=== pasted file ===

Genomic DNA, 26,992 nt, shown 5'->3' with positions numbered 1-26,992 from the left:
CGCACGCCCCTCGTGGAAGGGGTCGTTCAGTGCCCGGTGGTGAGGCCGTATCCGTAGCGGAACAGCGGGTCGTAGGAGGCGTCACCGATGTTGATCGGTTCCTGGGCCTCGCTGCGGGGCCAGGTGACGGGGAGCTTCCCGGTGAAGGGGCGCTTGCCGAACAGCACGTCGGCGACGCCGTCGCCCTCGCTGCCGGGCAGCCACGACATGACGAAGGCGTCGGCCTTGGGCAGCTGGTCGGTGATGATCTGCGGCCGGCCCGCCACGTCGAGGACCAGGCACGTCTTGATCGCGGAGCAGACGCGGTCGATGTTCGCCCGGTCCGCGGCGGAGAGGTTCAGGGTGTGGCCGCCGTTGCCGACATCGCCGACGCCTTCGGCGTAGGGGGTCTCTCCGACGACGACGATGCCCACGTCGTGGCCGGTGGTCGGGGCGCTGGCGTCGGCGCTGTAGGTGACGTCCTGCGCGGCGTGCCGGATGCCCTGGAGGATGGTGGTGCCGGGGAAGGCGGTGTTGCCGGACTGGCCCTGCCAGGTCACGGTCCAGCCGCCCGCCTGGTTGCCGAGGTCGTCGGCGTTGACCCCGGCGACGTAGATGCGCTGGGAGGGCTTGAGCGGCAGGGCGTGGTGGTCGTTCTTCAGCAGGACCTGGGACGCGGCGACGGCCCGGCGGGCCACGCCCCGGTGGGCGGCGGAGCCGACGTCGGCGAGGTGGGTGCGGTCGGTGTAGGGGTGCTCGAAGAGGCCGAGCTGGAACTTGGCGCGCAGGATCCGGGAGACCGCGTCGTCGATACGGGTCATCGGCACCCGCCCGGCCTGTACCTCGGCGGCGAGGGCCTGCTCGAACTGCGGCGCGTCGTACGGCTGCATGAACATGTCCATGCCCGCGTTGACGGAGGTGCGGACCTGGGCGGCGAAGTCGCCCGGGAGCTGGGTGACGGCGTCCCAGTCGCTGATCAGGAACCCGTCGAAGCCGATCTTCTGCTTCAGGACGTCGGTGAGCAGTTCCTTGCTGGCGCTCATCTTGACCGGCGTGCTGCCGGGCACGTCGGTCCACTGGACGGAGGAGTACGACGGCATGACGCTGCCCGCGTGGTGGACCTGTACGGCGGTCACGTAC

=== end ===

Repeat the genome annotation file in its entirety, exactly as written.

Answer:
Genomic DNA, 26,992 nt, shown 5'->3' with positions numbered 1-26,992 from the left:
CGCACGCCCCTCGTGGAAGGGGTCGTTCAGTGCCCGGTGGTGAGGCCGTATCCGTAGCGGAACAGCGGGTCGTAGGAGGCGTCACCGATGTTGATCGGTTCCTGGGCCTCGCTGCGGGGCCAGGTGACGGGGAGCTTCCCGGTGAAGGGGCGCTTGCCGAACAGCACGTCGGCGACGCCGTCGCCCTCGCTGCCGGGCAGCCACGACATGACGAAGGCGTCGGCCTTGGGCAGCTGGTCGGTGATGATCTGCGGCCGGCCCGCCACGTCGAGGACCAGGCACGTCTTGATCGCGGAGCAGACGCGGTCGATGTTCGCCCGGTCCGCGGCGGAGAGGTTCAGGGTGTGGCCGCCGTTGCCGACATCGCCGACGCCTTCGGCGTAGGGGGTCTCTCCGACGACGACGATGCCCACGTCGTGGCCGGTGGTCGGGGCGCTGGCGTCGGCGCTGTAGGTGACGTCCTGCGCGGCGTGCCGGATGCCCTGGAGGATGGTGGTGCCGGGGAAGGCGGTGTTGCCGGACTGGCCCTGCCAGGTCACGGTCCAGCCGCCCGCCTGGTTGCCGAGGTCGTCGGCGTTGACCCCGGCGACGTAGATGCGCTGGGAGGGCTTGAGCGGCAGGGCGTGGTGGTCGTTCTTCAGCAGGACCTGGGACGCGGCGACGGCCCGGCGGGCCACGCCCCGGTGGGCGGCGGAGCCGACGTCGGCGAGGTGGGTGCGGTCGGTGTAGGGGTGCTCGAAGAGGCCGAGCTGGAACTTGGCGCGCAGGATCCGGGAGACCGCGTCGTCGATACGGGTCATCGGCACCCGCCCGGCCTGTACCTCGGCGGCGAGGGCCTGCTCGAACTGCGGCGCGTCGTACGGCTGCATGAACATGTCCATGCCCGCGTTGACGGAGGTGCGGACCTGGGCGGCGAAGTCGCCCGGGAGCTGGGTGACGGCGTCCCAGTCGCTGATCAGGAACCCGTCGAAGCCGATCTTCTGCTTCAGGACGTCGGTGAGCAGTTCCTTGCTGGCGCTCATCTTGACCGGCGTGCTGCCGGGCACGTCGGTCCACTGGACGGAGGAGTACGACGGCATGACGCTGCCCGCGTGGTGGACCTGTACGGCGGTCACGTAC